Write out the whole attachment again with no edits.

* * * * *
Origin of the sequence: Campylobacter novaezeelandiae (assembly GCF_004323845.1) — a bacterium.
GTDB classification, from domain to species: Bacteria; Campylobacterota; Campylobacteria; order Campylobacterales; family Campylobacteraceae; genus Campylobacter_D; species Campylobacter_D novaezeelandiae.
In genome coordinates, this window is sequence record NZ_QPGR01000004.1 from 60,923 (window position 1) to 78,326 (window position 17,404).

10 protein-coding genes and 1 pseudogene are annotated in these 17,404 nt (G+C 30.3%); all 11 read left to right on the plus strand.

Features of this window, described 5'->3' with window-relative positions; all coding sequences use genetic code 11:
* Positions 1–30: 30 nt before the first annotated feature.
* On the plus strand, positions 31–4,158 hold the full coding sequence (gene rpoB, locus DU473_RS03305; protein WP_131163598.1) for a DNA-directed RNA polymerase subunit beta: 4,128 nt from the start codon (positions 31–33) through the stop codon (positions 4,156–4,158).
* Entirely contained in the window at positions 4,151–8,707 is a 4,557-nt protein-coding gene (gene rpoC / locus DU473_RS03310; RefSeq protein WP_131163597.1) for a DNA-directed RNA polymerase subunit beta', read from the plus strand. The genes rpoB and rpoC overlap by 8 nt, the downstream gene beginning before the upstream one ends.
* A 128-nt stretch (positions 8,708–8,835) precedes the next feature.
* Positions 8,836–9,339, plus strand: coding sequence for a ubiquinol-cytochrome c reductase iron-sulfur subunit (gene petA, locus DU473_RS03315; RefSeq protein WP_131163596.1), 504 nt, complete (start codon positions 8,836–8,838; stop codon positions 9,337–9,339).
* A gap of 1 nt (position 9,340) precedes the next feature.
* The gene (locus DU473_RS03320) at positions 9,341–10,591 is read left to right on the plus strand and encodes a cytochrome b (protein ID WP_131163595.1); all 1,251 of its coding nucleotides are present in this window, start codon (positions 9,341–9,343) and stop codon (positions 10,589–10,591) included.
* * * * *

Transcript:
Origin of the sequence: Campylobacter novaezeelandiae (assembly GCF_004323845.1) — a bacterium.
GTDB classification, from domain to species: Bacteria; Campylobacterota; Campylobacteria; order Campylobacterales; family Campylobacteraceae; genus Campylobacter_D; species Campylobacter_D novaezeelandiae.
In genome coordinates, this window is sequence record NZ_QPGR01000004.1 from 60,923 (window position 1) to 78,326 (window position 17,404).

10 protein-coding genes and 1 pseudogene are annotated in these 17,404 nt (G+C 30.3%); all 11 read left to right on the plus strand.

Features of this window, described 5'->3' with window-relative positions; all coding sequences use genetic code 11:
* Positions 1–30: 30 nt before the first annotated feature.
* On the plus strand, positions 31–4,158 hold the full coding sequence (gene rpoB, locus DU473_RS03305; protein WP_131163598.1) for a DNA-directed RNA polymerase subunit beta: 4,128 nt from the start codon (positions 31–33) through the stop codon (positions 4,156–4,158).
* Entirely contained in the window at positions 4,151–8,707 is a 4,557-nt protein-coding gene (gene rpoC / locus DU473_RS03310; RefSeq protein WP_131163597.1) for a DNA-directed RNA polymerase subunit beta', read from the plus strand. The genes rpoB and rpoC overlap by 8 nt, the downstream gene beginning before the upstream one ends.
* A 128-nt stretch (positions 8,708–8,835) precedes the next feature.
* Positions 8,836–9,339, plus strand: coding sequence for a ubiquinol-cytochrome c reductase iron-sulfur subunit (gene petA, locus DU473_RS03315; RefSeq protein WP_131163596.1), 504 nt, complete (start codon positions 8,836–8,838; stop codon positions 9,337–9,339).
* A gap of 1 nt (position 9,340) precedes the next feature.
* The gene (locus DU473_RS03320) at positions 9,341–10,591 is read left to right on the plus strand and encodes a cytochrome b (protein ID WP_131163595.1); all 1,251 of its coding nucleotides are present in this window, start codon (positions 9,341–9,343) and stop codon (positions 10,589–10,591) included.